To Present or Not: Are Students Rational?
Two students requested their oral presentations in an Economics class be rescheduled for another day. Their professor could allow no more than one rescheduled presentation but responding to the request of one of the students while not doing it for the other would be unfair. She wondered what she could do to accommodate both students. Her decision was to propose a solution which created a dynamic game of complete information, learned in undergraduate courses in Game Theory and Intermediate Microeconomics.
After completing this case, students should be able to:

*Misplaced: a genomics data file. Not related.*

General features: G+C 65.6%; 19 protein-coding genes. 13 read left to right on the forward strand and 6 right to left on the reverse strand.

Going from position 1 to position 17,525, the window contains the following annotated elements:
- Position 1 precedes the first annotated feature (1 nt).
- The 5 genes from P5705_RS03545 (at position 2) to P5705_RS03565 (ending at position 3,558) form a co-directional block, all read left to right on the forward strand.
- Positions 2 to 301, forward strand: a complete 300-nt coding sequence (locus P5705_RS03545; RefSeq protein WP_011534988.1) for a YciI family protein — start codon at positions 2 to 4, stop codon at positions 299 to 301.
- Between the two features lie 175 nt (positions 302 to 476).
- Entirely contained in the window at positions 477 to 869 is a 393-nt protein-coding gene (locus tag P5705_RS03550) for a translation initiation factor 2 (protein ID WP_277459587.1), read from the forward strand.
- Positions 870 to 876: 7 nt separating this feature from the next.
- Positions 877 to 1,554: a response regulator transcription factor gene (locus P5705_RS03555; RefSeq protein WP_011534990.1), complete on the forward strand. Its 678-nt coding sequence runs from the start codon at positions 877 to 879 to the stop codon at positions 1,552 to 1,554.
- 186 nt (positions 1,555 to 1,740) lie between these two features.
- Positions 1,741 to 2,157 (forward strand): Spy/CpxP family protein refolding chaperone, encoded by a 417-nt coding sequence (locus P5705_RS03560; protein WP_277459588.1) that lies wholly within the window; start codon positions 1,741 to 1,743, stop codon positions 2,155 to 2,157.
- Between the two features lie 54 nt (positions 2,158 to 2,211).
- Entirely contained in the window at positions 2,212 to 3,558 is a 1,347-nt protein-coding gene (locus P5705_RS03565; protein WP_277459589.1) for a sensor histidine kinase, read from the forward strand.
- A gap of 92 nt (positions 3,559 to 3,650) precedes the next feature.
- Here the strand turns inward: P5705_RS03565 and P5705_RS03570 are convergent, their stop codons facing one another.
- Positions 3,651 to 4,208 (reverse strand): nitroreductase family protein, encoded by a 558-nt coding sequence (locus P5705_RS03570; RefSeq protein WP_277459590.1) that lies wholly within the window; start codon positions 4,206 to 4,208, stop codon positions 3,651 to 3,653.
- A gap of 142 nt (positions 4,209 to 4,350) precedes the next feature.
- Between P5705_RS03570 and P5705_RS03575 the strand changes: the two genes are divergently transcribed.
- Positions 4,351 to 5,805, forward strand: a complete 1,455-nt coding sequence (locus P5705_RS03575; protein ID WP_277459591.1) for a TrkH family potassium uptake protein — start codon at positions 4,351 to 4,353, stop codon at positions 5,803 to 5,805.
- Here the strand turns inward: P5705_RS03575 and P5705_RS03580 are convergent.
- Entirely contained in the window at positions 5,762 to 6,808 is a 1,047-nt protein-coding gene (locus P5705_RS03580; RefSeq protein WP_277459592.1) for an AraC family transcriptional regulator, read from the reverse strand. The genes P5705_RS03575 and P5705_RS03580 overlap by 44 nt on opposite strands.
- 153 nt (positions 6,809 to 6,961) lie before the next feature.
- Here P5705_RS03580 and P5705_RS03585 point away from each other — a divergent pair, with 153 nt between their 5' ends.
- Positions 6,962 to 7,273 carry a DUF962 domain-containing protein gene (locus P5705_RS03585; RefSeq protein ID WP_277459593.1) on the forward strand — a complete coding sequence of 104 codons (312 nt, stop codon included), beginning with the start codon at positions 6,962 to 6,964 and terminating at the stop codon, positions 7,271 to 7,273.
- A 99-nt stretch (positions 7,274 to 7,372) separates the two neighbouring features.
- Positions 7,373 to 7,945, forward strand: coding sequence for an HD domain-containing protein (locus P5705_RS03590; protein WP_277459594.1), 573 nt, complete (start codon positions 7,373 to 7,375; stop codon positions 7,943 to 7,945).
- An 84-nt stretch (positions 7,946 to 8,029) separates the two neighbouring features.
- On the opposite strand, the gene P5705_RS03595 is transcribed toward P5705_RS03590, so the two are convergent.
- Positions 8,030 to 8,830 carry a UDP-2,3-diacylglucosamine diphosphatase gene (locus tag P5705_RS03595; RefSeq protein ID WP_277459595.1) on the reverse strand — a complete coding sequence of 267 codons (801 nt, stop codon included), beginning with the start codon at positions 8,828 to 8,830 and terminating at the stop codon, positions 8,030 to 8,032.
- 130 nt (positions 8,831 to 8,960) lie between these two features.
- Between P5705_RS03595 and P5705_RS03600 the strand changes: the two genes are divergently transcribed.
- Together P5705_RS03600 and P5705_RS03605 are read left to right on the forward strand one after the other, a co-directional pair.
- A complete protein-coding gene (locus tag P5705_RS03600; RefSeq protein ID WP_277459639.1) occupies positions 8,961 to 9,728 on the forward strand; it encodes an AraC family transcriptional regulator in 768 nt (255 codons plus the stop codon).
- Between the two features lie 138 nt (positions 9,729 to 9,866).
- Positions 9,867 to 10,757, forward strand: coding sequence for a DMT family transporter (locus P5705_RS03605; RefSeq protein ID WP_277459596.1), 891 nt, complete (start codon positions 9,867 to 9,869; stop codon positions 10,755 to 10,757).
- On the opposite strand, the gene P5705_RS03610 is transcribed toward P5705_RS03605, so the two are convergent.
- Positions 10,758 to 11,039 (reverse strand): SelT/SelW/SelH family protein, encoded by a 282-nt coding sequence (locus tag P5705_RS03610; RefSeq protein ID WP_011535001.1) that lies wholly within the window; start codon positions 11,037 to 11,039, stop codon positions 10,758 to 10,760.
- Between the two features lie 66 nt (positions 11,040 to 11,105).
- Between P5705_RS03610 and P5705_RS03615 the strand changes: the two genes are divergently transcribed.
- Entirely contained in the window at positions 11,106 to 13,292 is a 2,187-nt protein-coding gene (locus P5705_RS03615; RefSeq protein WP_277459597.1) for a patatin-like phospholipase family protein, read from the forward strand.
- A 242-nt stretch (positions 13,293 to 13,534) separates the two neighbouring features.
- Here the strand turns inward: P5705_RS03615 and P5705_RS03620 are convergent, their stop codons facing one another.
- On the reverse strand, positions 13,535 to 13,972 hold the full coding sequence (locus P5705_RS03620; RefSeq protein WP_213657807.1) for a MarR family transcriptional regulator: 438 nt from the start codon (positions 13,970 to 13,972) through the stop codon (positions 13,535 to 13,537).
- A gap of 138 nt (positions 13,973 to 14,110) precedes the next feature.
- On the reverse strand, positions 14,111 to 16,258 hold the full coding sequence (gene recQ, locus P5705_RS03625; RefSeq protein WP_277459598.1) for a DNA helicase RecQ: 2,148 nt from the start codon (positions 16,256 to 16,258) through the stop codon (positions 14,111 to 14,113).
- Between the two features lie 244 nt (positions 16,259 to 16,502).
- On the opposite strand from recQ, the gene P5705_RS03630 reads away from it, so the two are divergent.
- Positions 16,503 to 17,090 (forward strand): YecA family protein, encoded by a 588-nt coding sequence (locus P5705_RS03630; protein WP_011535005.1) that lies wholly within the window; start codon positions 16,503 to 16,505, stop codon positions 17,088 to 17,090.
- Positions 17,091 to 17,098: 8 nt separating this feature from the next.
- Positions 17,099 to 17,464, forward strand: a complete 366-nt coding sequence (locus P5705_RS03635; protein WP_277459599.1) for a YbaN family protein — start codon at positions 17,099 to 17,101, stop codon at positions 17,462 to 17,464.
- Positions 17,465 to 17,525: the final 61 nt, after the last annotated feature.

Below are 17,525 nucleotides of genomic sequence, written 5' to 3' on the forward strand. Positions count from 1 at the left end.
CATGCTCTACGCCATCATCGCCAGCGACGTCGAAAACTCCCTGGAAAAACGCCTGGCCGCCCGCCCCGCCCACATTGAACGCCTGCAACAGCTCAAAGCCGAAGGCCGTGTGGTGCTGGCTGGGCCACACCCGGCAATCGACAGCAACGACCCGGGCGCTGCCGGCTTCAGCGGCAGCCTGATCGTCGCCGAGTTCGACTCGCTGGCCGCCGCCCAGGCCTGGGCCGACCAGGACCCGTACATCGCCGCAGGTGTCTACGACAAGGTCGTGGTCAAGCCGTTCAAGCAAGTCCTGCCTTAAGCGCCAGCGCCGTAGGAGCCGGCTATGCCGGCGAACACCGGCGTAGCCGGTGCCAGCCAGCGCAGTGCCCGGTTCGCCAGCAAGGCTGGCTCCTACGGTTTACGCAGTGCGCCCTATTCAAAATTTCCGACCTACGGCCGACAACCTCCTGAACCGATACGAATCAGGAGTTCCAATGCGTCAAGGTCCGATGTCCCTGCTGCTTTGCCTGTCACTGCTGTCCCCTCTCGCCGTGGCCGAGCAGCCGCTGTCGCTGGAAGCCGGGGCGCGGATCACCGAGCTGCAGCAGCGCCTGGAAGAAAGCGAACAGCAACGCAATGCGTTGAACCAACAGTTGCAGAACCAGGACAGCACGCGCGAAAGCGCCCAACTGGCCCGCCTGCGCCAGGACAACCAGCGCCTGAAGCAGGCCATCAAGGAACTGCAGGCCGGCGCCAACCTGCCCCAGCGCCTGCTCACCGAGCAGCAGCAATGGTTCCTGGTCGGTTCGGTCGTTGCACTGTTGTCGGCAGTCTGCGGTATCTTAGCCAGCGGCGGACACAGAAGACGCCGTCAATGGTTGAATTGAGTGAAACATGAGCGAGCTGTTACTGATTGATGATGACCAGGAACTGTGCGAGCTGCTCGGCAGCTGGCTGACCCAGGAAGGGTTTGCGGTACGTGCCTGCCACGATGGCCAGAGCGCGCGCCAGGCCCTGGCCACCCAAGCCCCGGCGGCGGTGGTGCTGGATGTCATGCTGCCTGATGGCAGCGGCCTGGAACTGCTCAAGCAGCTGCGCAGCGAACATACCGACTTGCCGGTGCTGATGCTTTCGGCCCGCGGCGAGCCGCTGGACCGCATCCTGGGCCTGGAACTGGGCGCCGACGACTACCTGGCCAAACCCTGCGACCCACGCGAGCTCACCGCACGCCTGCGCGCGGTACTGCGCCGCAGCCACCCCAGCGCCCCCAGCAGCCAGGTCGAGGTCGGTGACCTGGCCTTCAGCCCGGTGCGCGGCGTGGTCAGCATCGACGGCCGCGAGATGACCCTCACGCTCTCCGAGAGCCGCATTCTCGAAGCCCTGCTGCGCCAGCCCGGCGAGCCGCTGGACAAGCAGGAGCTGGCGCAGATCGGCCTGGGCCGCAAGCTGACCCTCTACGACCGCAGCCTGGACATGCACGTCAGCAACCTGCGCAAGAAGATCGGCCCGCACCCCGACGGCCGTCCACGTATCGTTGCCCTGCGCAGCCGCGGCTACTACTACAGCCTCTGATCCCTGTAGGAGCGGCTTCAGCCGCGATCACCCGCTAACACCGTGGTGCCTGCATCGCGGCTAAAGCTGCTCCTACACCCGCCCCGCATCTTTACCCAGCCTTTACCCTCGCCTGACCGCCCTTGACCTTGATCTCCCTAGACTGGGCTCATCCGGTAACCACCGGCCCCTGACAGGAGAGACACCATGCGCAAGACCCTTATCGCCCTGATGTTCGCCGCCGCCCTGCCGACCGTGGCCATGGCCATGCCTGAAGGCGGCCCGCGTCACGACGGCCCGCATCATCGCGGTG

1. Identify the players in a game, as well as their strategies and payoffs.
2. Recognize a dynamic game of complete information and explain why a given situation belongs to these types of games.
3. Interpret the information a decision tree conveys.
4. Analyze a dynamic game of complete information using the backward induction method and find the subgame perfect Nash equilibrium (SPNE) of these types of games.
5. Evaluate the validity of assumptions and defend that an outcome violates given assumptions